Fresh blow for Labour as Hindu Council claims party discriminates against community
A major group representing Hindus living in the UK has accused Labour of becoming "a racist party under Jeremy Corbyn".
Hindu Council UK accused Labour of "polarising Hindu and Muslim relations", as it threw its weight behind criticism from the Chief Rabbi of the party's handling of anti-semitism.
A major row erupted on Tuesday after Chief Rabbi Ephraim Mirvis said the Labour leader was "unfit for high office" over his failure to tackle anti-Jewish racism in his party.
In a letter to Rabbi Mirvis, Anil Bhanot of Hindu Council UK wrote to express his "support" for the intervention.
And he added: "We at the Hindu Council UK concur that Labour has increasing[ly] become anti-Semitic and anti-Hindu."
The Hindu Council has been sharply critical of Labour over a motion passed at its autumn conference which criticised India's actions in the disputed territory of Kashmir.
India stripped the region of its special constitutional status over the summer - prompting the Labour motion which warned of a "major humanitarian crisis" and urged the party to stand with those "fighting against occupation".
In the group's letter, Hindu Council UK said Mr Corbyn had "remained silent" amid "strident" anti-India protests, and said the Hindu community had been "excluded and dumped" from Labour's candidate selection process.
They added: "Jeremy Corbyn always speaks against Islamophobia, whereas any anti-Semitic and anti-Hindu positions remain unchallenged.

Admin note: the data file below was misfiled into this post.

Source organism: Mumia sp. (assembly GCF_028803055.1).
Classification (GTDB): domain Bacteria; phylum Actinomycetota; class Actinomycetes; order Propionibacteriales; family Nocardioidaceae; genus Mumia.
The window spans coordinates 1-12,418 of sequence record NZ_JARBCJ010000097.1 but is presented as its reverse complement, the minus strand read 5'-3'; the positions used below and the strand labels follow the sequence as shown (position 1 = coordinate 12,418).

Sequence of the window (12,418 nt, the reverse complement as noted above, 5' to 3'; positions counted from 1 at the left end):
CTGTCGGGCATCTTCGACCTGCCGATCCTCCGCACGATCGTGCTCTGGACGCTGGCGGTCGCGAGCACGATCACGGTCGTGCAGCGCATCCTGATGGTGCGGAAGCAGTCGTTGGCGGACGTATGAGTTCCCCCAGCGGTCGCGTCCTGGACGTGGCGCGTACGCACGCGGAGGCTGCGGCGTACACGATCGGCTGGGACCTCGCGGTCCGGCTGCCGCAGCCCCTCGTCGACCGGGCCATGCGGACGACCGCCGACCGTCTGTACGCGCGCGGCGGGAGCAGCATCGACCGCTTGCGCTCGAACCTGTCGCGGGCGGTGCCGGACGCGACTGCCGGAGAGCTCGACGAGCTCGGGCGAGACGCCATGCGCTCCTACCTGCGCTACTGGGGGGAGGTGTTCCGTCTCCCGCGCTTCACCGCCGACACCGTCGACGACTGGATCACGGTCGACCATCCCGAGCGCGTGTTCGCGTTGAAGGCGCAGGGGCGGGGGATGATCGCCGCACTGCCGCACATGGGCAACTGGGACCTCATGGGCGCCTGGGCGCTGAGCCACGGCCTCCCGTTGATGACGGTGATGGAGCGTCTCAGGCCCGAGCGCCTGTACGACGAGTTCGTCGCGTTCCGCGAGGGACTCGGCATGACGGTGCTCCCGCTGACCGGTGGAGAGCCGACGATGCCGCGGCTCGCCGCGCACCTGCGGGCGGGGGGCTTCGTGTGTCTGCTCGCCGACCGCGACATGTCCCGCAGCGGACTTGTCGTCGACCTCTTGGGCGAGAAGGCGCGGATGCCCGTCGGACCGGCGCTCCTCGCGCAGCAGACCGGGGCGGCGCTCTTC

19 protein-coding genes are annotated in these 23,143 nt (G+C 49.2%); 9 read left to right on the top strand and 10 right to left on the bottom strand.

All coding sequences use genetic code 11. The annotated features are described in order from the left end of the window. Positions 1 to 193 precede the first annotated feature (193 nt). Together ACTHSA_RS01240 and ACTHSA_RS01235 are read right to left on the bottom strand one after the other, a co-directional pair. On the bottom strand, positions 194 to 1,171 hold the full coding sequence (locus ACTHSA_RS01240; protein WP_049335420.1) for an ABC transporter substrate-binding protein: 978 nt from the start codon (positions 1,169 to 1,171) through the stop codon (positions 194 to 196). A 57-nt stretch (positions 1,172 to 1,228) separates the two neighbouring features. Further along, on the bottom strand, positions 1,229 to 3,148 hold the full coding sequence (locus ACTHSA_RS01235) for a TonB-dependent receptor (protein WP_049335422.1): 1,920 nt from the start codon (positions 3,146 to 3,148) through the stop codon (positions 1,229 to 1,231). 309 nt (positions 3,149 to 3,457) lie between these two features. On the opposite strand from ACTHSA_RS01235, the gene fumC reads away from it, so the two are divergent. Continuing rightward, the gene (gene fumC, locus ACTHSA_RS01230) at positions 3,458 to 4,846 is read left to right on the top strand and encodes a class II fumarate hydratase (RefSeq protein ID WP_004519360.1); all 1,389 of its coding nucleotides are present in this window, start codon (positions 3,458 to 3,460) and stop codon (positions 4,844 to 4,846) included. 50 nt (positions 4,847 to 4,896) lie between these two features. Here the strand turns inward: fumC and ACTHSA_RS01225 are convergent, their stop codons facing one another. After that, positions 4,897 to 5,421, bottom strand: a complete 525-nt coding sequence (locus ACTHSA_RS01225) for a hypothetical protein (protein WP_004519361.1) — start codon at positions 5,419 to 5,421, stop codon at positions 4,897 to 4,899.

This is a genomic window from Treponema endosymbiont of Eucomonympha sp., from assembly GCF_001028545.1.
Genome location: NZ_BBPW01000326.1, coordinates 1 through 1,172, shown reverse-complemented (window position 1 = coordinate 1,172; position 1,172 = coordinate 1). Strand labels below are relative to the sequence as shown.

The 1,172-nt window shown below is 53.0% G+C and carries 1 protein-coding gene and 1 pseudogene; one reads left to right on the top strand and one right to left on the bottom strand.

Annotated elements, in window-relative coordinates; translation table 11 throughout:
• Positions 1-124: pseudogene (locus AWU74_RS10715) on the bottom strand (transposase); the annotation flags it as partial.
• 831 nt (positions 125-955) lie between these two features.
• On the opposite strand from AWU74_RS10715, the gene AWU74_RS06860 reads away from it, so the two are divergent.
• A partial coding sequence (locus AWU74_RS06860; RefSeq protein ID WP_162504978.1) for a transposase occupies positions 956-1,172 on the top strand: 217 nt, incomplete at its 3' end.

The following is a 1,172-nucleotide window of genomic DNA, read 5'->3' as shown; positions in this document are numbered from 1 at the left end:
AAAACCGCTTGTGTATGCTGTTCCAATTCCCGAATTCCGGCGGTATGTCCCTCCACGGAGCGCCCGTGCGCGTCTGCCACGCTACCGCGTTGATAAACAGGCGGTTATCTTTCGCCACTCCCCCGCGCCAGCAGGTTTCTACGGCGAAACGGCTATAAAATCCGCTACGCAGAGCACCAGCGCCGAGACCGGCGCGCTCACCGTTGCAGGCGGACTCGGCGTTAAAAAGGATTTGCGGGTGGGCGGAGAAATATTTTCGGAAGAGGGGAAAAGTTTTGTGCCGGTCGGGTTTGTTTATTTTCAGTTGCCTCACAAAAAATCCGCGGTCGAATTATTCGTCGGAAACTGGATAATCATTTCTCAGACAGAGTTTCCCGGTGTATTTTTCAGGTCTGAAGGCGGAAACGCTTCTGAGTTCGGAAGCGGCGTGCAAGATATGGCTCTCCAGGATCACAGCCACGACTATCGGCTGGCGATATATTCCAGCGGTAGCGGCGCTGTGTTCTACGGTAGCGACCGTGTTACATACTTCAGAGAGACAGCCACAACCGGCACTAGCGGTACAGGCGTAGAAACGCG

"It is a sad state of affairs that a major political party in our country which used to be a progressive socialist voice has veered towards what almost is a fascist ideology."
The letter went on: "Naturally we pray for peace and harmony in all our communities, and above all for the justice necessary at a political policy level. We unequivocally support your brave stand which I hope will lead to that review by the party and thank you for speaking out."
The intervention follows support for the Chief Rabbi from the Muslim Council of Britain, which said the Jewish leader had highlighted the "unacceptable presence of anti-semitism in Britain and in politics today".
But the Muslim umbrella group also trained its fire on the Conservatives, warning that the party had responded to allegations of Islamophobia with "denial, dismissal and deceit".
"It is abundantly clear to many Muslims that the Conservative Party tolerate Islamophobia, allow it to fester in society, and fail to put in place the measures necessary to root out this type of racism. It is as if the Conservative Party has a blind spot for this type of racism," the group said.